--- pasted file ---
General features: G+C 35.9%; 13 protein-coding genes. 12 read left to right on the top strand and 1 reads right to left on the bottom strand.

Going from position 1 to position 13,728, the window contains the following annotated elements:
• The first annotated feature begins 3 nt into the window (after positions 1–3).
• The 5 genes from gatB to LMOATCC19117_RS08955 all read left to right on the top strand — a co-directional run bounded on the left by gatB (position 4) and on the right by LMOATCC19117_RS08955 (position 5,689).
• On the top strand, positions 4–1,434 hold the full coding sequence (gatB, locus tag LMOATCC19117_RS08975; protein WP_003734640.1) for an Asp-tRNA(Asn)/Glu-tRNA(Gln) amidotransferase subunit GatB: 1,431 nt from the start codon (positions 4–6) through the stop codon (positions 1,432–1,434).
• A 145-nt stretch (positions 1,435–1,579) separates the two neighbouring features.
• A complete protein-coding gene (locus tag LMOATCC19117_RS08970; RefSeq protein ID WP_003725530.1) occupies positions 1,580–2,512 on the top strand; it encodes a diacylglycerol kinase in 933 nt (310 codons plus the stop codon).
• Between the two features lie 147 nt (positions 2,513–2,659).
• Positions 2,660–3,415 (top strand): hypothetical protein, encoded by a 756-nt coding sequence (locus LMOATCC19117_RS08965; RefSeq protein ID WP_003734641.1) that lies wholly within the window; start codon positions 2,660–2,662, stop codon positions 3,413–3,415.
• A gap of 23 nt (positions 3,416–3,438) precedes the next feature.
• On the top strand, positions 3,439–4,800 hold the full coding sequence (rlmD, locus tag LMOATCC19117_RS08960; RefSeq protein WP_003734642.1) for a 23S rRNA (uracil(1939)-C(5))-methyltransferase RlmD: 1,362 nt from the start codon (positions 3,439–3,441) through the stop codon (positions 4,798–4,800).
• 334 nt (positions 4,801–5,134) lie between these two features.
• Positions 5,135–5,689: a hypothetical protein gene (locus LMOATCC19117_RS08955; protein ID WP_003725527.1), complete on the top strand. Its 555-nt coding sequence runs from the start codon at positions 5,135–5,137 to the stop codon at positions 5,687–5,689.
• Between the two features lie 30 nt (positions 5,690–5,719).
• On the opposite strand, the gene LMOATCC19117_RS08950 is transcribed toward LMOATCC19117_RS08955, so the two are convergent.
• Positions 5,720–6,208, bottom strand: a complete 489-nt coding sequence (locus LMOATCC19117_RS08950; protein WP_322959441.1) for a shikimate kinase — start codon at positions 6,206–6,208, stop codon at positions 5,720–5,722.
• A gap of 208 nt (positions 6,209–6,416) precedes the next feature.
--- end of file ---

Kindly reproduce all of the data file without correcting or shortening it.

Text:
General features: G+C 35.9%; 13 protein-coding genes. 12 read left to right on the top strand and 1 reads right to left on the bottom strand.

Going from position 1 to position 13,728, the window contains the following annotated elements:
• The first annotated feature begins 3 nt into the window (after positions 1–3).
• The 5 genes from gatB to LMOATCC19117_RS08955 all read left to right on the top strand — a co-directional run bounded on the left by gatB (position 4) and on the right by LMOATCC19117_RS08955 (position 5,689).
• On the top strand, positions 4–1,434 hold the full coding sequence (gatB, locus tag LMOATCC19117_RS08975; protein WP_003734640.1) for an Asp-tRNA(Asn)/Glu-tRNA(Gln) amidotransferase subunit GatB: 1,431 nt from the start codon (positions 4–6) through the stop codon (positions 1,432–1,434).
• A 145-nt stretch (positions 1,435–1,579) separates the two neighbouring features.
• A complete protein-coding gene (locus tag LMOATCC19117_RS08970; RefSeq protein ID WP_003725530.1) occupies positions 1,580–2,512 on the top strand; it encodes a diacylglycerol kinase in 933 nt (310 codons plus the stop codon).
• Between the two features lie 147 nt (positions 2,513–2,659).
• Positions 2,660–3,415 (top strand): hypothetical protein, encoded by a 756-nt coding sequence (locus LMOATCC19117_RS08965; RefSeq protein ID WP_003734641.1) that lies wholly within the window; start codon positions 2,660–2,662, stop codon positions 3,413–3,415.
• A gap of 23 nt (positions 3,416–3,438) precedes the next feature.
• On the top strand, positions 3,439–4,800 hold the full coding sequence (rlmD, locus tag LMOATCC19117_RS08960; RefSeq protein WP_003734642.1) for a 23S rRNA (uracil(1939)-C(5))-methyltransferase RlmD: 1,362 nt from the start codon (positions 3,439–3,441) through the stop codon (positions 4,798–4,800).
• 334 nt (positions 4,801–5,134) lie between these two features.
• Positions 5,135–5,689: a hypothetical protein gene (locus LMOATCC19117_RS08955; protein ID WP_003725527.1), complete on the top strand. Its 555-nt coding sequence runs from the start codon at positions 5,135–5,137 to the stop codon at positions 5,687–5,689.
• Between the two features lie 30 nt (positions 5,690–5,719).
• On the opposite strand, the gene LMOATCC19117_RS08950 is transcribed toward LMOATCC19117_RS08955, so the two are convergent.
• Positions 5,720–6,208, bottom strand: a complete 489-nt coding sequence (locus LMOATCC19117_RS08950; protein WP_322959441.1) for a shikimate kinase — start codon at positions 6,206–6,208, stop codon at positions 5,720–5,722.
• A gap of 208 nt (positions 6,209–6,416) precedes the next feature.